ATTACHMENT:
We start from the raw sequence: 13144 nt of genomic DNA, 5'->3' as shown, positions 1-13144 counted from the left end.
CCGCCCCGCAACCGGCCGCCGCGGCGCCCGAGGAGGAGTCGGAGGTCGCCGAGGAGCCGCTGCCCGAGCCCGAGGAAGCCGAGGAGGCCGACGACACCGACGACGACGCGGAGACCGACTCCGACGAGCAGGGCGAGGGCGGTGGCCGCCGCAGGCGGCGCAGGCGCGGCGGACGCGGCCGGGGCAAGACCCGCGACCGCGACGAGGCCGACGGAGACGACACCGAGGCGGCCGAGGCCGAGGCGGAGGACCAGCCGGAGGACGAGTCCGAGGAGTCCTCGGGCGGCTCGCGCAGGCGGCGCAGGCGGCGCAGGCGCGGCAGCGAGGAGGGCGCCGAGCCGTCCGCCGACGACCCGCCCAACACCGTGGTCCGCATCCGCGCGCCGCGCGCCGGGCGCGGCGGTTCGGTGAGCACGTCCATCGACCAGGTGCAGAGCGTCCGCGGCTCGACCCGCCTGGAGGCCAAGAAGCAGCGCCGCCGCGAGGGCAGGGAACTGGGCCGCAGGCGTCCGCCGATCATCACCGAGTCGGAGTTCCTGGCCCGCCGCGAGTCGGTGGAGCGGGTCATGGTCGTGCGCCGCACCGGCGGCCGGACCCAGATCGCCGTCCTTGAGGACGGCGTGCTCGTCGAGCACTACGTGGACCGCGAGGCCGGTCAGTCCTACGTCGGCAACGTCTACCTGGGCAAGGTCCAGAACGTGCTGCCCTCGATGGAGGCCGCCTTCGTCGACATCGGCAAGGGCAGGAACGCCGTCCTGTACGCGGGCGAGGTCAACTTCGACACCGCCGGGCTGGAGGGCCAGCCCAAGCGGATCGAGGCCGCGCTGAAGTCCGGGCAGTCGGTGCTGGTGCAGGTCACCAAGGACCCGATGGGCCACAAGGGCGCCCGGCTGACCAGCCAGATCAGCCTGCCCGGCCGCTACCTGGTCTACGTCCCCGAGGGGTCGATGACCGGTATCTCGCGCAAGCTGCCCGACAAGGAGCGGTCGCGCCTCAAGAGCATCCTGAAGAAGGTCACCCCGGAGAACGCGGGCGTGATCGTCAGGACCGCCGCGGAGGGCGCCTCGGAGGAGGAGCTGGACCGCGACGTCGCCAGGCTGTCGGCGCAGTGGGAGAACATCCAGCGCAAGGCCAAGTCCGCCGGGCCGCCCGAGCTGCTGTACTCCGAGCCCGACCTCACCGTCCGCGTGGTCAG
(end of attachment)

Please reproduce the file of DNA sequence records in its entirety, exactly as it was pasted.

We start from the raw sequence: 13144 nt of genomic DNA, 5'->3' as shown, positions 1-13144 counted from the left end.
CCGCCCCGCAACCGGCCGCCGCGGCGCCCGAGGAGGAGTCGGAGGTCGCCGAGGAGCCGCTGCCCGAGCCCGAGGAAGCCGAGGAGGCCGACGACACCGACGACGACGCGGAGACCGACTCCGACGAGCAGGGCGAGGGCGGTGGCCGCCGCAGGCGGCGCAGGCGCGGCGGACGCGGCCGGGGCAAGACCCGCGACCGCGACGAGGCCGACGGAGACGACACCGAGGCGGCCGAGGCCGAGGCGGAGGACCAGCCGGAGGACGAGTCCGAGGAGTCCTCGGGCGGCTCGCGCAGGCGGCGCAGGCGGCGCAGGCGCGGCAGCGAGGAGGGCGCCGAGCCGTCCGCCGACGACCCGCCCAACACCGTGGTCCGCATCCGCGCGCCGCGCGCCGGGCGCGGCGGTTCGGTGAGCACGTCCATCGACCAGGTGCAGAGCGTCCGCGGCTCGACCCGCCTGGAGGCCAAGAAGCAGCGCCGCCGCGAGGGCAGGGAACTGGGCCGCAGGCGTCCGCCGATCATCACCGAGTCGGAGTTCCTGGCCCGCCGCGAGTCGGTGGAGCGGGTCATGGTCGTGCGCCGCACCGGCGGCCGGACCCAGATCGCCGTCCTTGAGGACGGCGTGCTCGTCGAGCACTACGTGGACCGCGAGGCCGGTCAGTCCTACGTCGGCAACGTCTACCTGGGCAAGGTCCAGAACGTGCTGCCCTCGATGGAGGCCGCCTTCGTCGACATCGGCAAGGGCAGGAACGCCGTCCTGTACGCGGGCGAGGTCAACTTCGACACCGCCGGGCTGGAGGGCCAGCCCAAGCGGATCGAGGCCGCGCTGAAGTCCGGGCAGTCGGTGCTGGTGCAGGTCACCAAGGACCCGATGGGCCACAAGGGCGCCCGGCTGACCAGCCAGATCAGCCTGCCCGGCCGCTACCTGGTCTACGTCCCCGAGGGGTCGATGACCGGTATCTCGCGCAAGCTGCCCGACAAGGAGCGGTCGCGCCTCAAGAGCATCCTGAAGAAGGTCACCCCGGAGAACGCGGGCGTGATCGTCAGGACCGCCGCGGAGGGCGCCTCGGAGGAGGAGCTGGACCGCGACGTCGCCAGGCTGTCGGCGCAGTGGGAGAACATCCAGCGCAAGGCCAAGTCCGCCGGGCCGCCCGAGCTGCTGTACTCCGAGCCCGACCTCACCGTCCGCGTGGTCAG